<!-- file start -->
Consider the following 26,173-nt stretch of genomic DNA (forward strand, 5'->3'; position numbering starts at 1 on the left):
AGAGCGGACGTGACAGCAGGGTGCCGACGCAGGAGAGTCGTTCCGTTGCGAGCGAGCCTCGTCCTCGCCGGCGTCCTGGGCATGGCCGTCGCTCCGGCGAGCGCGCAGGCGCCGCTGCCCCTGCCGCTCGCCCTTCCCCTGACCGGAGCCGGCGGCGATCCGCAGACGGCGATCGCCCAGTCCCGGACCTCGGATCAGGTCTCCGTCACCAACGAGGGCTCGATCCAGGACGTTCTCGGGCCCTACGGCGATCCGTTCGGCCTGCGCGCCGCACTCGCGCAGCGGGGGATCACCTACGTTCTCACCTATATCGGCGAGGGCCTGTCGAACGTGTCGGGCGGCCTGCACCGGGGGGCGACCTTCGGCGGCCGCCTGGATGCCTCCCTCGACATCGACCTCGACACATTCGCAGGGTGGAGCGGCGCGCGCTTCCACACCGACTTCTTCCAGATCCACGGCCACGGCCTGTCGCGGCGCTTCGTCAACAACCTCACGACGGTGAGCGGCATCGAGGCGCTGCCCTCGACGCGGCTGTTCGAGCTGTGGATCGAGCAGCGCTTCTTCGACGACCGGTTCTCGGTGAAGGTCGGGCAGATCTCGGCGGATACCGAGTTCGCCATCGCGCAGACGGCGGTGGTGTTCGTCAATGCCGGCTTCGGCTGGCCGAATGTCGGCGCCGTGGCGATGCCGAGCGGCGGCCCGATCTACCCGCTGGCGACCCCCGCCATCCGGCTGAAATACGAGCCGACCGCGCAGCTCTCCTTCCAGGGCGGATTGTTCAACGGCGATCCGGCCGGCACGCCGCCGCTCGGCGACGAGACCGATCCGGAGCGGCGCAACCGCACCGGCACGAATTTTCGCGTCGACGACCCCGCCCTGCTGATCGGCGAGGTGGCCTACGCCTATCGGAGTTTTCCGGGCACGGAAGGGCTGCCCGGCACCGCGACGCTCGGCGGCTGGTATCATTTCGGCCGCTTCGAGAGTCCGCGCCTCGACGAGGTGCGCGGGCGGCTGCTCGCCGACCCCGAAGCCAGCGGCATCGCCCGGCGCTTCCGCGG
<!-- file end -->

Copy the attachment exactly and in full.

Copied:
Consider the following 26,173-nt stretch of genomic DNA (forward strand, 5'->3'; position numbering starts at 1 on the left):
AGAGCGGACGTGACAGCAGGGTGCCGACGCAGGAGAGTCGTTCCGTTGCGAGCGAGCCTCGTCCTCGCCGGCGTCCTGGGCATGGCCGTCGCTCCGGCGAGCGCGCAGGCGCCGCTGCCCCTGCCGCTCGCCCTTCCCCTGACCGGAGCCGGCGGCGATCCGCAGACGGCGATCGCCCAGTCCCGGACCTCGGATCAGGTCTCCGTCACCAACGAGGGCTCGATCCAGGACGTTCTCGGGCCCTACGGCGATCCGTTCGGCCTGCGCGCCGCACTCGCGCAGCGGGGGATCACCTACGTTCTCACCTATATCGGCGAGGGCCTGTCGAACGTGTCGGGCGGCCTGCACCGGGGGGCGACCTTCGGCGGCCGCCTGGATGCCTCCCTCGACATCGACCTCGACACATTCGCAGGGTGGAGCGGCGCGCGCTTCCACACCGACTTCTTCCAGATCCACGGCCACGGCCTGTCGCGGCGCTTCGTCAACAACCTCACGACGGTGAGCGGCATCGAGGCGCTGCCCTCGACGCGGCTGTTCGAGCTGTGGATCGAGCAGCGCTTCTTCGACGACCGGTTCTCGGTGAAGGTCGGGCAGATCTCGGCGGATACCGAGTTCGCCATCGCGCAGACGGCGGTGGTGTTCGTCAATGCCGGCTTCGGCTGGCCGAATGTCGGCGCCGTGGCGATGCCGAGCGGCGGCCCGATCTACCCGCTGGCGACCCCCGCCATCCGGCTGAAATACGAGCCGACCGCGCAGCTCTCCTTCCAGGGCGGATTGTTCAACGGCGATCCGGCCGGCACGCCGCCGCTCGGCGACGAGACCGATCCGGAGCGGCGCAACCGCACCGGCACGAATTTTCGCGTCGACGACCCCGCCCTGCTGATCGGCGAGGTGGCCTACGCCTATCGGAGTTTTCCGGGCACGGAAGGGCTGCCCGGCACCGCGACGCTCGGCGGCTGGTATCATTTCGGCCGCTTCGAGAGTCCGCGCCTCGACGAGGTGCGCGGGCGGCTGCTCGCCGACCCCGAAGCCAGCGGCATCGCCCGGCGCTTCCGCGG